Sometimes quirks can be part of a distinctive vision. It’s not an easy thing to gauge at close range. Some artists don’t figure themselves out until they’ve lost their fleeting mainstream attention. Or critics don’t realize that an insidious-seeming fad has something strange and enduring going on inside of it.
One of those situations seems to apply to “hyphy,” a Bay Area hip hop sound identified with its high-speed, trunk-rocking low end, its arcane slang and tokenism, and its infatuation with cars (it is hip hop, after all) and MDMA (really?). Starting a few years ago, a few hyphy hits got national airplay, became popular ringtones, and caused protective heads to condemn the genre as another hole in the heart of “real hip hop.” Even then, it wasn’t quite new – E-40, the scene’s most recognizable figure, has been a star since the early ’90s, working with 2Pac and heavily influencing Snoop Dogg. But SF rap didn’t really catch on this time, either. In 2007, the world has largely forgotten that West Coast hip hop exists – Angelinos Crooked I and the Game talk too much about “the new West” and “bringing the West back,” implying that it went somewhere, while the Bay plays mostly to the Bay.
About these new hyphy records, though… they’re some of the hungriest, catchiest, most innovative pop-rap discs on the market. Without a blessing from defensive NYC zealots or smugly dominant Southern drawlers, Turf Talk, E-40 and the Federation keep dropping weirder, more confident party music, maintaining the bizarre hyphy aesthetic and mythos. And now, after a lot of troublesome hold-ups, the Federation drops It’s Whateva, which might be the world’s first experimental hyphy album. It’s the White Album of hyphy! Go ahead and giggle, but if you accept that high-speed dance music can showcase ideas and artistry, this is a fun one to shuffle into an iPod.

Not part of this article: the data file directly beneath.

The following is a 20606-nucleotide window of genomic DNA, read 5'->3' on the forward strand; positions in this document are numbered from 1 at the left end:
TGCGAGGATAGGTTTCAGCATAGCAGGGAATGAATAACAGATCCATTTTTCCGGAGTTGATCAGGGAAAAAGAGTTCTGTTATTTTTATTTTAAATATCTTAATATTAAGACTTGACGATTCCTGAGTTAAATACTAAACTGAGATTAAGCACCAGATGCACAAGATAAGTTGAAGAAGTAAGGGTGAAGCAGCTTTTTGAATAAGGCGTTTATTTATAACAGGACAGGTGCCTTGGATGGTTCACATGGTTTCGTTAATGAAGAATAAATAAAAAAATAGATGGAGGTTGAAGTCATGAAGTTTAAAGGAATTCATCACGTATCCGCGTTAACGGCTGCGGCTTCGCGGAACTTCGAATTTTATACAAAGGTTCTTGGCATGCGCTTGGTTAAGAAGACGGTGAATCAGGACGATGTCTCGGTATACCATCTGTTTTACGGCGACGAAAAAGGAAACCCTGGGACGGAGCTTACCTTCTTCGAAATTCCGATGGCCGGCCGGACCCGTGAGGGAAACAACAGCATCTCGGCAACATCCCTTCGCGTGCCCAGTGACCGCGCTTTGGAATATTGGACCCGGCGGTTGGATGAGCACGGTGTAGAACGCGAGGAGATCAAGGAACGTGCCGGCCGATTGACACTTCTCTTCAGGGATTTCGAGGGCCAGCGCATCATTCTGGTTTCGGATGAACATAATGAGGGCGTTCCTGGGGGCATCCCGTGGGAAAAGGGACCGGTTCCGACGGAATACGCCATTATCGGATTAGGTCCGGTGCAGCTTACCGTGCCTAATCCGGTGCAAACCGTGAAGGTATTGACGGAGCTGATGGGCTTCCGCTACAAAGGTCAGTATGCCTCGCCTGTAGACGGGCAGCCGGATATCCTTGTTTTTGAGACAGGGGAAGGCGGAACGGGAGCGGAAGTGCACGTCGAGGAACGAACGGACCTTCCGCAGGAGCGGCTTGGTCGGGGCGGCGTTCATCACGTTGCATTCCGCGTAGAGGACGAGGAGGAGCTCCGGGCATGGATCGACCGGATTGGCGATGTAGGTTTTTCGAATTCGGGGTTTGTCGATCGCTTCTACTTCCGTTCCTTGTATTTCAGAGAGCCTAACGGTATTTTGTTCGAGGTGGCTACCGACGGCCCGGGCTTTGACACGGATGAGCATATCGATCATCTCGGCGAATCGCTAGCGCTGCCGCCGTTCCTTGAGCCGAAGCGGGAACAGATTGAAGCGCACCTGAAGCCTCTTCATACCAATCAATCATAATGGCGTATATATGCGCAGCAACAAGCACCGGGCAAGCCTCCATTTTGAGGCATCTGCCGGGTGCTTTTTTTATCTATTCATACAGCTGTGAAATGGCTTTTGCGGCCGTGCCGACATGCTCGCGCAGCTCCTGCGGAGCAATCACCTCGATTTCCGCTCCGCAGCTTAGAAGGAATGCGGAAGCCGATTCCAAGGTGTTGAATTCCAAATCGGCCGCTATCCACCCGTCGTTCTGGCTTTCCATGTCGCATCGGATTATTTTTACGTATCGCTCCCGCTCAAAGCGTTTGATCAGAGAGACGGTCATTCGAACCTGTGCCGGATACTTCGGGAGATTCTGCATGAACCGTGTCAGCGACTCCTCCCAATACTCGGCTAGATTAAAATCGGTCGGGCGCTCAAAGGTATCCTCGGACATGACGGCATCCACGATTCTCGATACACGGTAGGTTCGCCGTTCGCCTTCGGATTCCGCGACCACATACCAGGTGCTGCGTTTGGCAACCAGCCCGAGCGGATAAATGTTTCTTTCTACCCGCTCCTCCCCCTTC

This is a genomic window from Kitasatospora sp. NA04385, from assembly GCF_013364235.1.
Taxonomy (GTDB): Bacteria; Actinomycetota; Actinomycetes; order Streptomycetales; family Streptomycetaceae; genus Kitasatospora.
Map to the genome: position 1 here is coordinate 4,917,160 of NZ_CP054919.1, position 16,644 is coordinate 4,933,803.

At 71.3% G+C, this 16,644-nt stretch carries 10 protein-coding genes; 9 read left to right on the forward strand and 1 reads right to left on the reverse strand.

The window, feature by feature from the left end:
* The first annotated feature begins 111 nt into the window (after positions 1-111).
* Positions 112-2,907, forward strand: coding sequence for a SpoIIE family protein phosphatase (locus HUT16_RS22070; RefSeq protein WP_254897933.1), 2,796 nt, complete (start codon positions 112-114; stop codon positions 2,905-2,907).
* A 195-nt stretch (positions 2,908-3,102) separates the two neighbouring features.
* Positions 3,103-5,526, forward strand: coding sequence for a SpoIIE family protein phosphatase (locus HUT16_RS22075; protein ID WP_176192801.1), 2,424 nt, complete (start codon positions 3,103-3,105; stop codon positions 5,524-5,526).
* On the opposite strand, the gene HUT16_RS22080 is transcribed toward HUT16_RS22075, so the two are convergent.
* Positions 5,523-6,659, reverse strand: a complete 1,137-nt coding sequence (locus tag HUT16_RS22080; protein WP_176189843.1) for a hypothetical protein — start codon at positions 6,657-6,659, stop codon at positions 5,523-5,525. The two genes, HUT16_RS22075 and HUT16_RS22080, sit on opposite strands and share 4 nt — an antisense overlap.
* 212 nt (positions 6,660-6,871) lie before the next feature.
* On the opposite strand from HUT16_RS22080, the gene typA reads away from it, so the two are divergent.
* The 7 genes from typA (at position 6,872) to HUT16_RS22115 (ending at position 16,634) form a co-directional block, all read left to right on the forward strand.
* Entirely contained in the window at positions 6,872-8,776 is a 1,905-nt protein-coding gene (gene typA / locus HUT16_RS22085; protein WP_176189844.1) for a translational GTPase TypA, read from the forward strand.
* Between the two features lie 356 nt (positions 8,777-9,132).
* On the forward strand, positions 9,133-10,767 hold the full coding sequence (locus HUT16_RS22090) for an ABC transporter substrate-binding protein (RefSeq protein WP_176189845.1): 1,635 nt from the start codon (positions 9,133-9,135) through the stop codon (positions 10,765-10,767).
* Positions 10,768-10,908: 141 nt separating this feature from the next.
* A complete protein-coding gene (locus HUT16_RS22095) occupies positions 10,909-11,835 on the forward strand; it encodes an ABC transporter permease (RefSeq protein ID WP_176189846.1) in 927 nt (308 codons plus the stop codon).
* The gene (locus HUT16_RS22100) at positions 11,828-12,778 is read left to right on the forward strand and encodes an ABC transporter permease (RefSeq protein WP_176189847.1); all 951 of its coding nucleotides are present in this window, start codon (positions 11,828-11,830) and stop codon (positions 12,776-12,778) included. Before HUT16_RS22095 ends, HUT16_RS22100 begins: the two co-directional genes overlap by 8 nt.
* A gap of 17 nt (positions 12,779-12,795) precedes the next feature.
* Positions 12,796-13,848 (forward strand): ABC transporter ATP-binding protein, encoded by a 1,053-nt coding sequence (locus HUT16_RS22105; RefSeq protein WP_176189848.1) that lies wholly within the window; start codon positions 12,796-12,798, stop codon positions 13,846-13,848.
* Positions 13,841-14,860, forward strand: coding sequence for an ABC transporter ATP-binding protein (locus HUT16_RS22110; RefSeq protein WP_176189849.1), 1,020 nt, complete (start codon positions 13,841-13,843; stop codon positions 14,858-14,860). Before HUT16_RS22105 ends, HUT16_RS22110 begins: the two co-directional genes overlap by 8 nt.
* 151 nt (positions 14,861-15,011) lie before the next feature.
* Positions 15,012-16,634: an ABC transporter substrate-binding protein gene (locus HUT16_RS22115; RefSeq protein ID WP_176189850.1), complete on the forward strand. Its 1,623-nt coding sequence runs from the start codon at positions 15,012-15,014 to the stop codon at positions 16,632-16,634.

At 21 tracks and almost 80 minutes, It’s Whateva is a sprawler, and takes a few easy outs. Sure, it indulges in a lot of the clichés that’ve been around since the first rapper looked through a window for quick freestyle material, but it also takes a lot of chances. Held together by Rick Rock’s fleet, thrilling, ominous, bottomless production, it pulls off thudding menace (“Playtime Is Over”), lax g-funk (“My Rimz”), overwhelming mutant disco (the irresistible lead single “Get Naked You Beezy”), a Tone Loc homage (“College Girl”), and, most strangely and successfully, a bitter, haunting Prince-style ballad (“When I Was Your Man”). If "Black Roses" and “Fly Away” is any indication, the Feds aren’t ready to sell glossy false-metal or serious social commentary, respectively. But they’ve got no deficit of ambition.